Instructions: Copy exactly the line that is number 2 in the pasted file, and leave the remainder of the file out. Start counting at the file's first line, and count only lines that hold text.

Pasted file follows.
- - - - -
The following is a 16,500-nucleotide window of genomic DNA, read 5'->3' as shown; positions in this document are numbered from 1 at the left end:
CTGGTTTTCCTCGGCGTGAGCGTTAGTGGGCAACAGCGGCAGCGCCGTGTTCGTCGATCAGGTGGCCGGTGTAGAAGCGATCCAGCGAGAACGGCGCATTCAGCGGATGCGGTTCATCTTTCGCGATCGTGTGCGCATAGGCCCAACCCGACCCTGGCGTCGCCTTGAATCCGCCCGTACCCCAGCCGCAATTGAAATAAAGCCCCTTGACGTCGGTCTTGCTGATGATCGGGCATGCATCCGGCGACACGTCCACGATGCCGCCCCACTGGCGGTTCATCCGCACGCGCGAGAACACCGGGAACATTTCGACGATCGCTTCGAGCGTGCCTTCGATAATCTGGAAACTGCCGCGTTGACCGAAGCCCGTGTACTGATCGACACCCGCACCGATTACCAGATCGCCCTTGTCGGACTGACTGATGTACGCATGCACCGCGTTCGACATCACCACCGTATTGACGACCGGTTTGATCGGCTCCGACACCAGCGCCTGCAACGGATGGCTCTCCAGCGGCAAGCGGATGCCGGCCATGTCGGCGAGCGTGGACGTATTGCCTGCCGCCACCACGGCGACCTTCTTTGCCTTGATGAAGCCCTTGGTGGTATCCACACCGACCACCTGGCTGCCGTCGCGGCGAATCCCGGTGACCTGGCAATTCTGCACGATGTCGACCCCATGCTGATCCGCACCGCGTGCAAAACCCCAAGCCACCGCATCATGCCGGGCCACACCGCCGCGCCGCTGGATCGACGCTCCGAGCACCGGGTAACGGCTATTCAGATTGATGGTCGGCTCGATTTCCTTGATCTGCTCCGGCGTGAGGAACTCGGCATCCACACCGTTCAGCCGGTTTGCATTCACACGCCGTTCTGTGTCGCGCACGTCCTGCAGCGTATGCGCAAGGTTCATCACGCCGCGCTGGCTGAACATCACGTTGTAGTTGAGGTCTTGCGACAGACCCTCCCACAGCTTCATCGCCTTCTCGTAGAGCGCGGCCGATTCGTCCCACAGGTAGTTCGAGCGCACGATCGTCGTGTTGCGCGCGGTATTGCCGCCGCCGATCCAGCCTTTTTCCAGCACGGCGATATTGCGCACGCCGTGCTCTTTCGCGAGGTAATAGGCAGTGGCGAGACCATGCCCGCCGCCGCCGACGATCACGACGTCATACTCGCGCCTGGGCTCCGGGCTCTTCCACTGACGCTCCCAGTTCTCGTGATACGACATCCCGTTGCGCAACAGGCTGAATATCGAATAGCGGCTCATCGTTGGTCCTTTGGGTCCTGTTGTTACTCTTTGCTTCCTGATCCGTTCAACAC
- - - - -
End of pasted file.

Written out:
CTGGTTTTCCTCGGCGTGAGCGTTAGTGGGCAACAGCGGCAGCGCCGTGTTCGTCGATCAGGTGGCCGGTGTAGAAGCGATCCAGCGAGAACGGCGCATTCAGCGGATGCGGTTCATCTTTCGCGATCGTGTGCGCATAGGCCCAACCCGACCCTGGCGTCGCCTTGAATCCGCCCGTACCCCAGCCGCAATTGAAATAAAGCCCCTTGACGTCGGTCTTGCTGATGATCGGGCATGCATCCGGCGACACGTCCACGATGCCGCCCCACTGGCGGTTCATCCGCACGCGCGAGAACACCGGGAACATTTCGACGATCGCTTCGAGCGTGCCTTCGATAATCTGGAAACTGCCGCGTTGACCGAAGCCCGTGTACTGATCGACACCCGCACCGATTACCAGATCGCCCTTGTCGGACTGACTGATGTACGCATGCACCGCGTTCGACATCACCACCGTATTGACGACCGGTTTGATCGGCTCCGACACCAGCGCCTGCAACGGATGGCTCTCCAGCGGCAAGCGGATGCCGGCCATGTCGGCGAGCGTGGACGTATTGCCTGCCGCCACCACGGCGACCTTCTTTGCCTTGATGAAGCCCTTGGTGGTATCCACACCGACCACCTGGCTGCCGTCGCGGCGAATCCCGGTGACCTGGCAATTCTGCACGATGTCGACCCCATGCTGATCCGCACCGCGTGCAAAACCCCAAGCCACCGCATCATGCCGGGCCACACCGCCGCGCCGCTGGATCGACGCTCCGAGCACCGGGTAACGGCTATTCAGATTGATGGTCGGCTCGATTTCCTTGATCTGCTCCGGCGTGAGGAACTCGGCATCCACACCGTTCAGCCGGTTTGCATTCACACGCCGTTCTGTGTCGCGCACGTCCTGCAGCGTATGCGCAAGGTTCATCACGCCGCGCTGGCTGAACATCACGTTGTAGTTGAGGTCTTGCGACAGACCCTCCCACAGCTTCATCGCCTTCTCGTAGAGCGCGGCCGATTCGTCCCACAGGTAGTTCGAGCGCACGATCGTCGTGTTGCGCGCGGTATTGCCGCCGCCGATCCAGCCTTTTTCCAGCACGGCGATATTGCGCACGCCGTGCTCTTTCGCGAGGTAATAGGCAGTGGCGAGACCATGCCCGCCGCCGCCGACGATCACGACGTCATACTCGCGCCTGGGCTCCGGGCTCTTCCACTGACGCTCCCAGTTCTCGTGATACGACATCCCGTTGCGCAACAGGCTGAATATCGAATAGCGGCTCATCGTTGGTCCTTTGGGTCCTGTTGTTACTCTTTGCTTCCTGATCCGTTCAACAC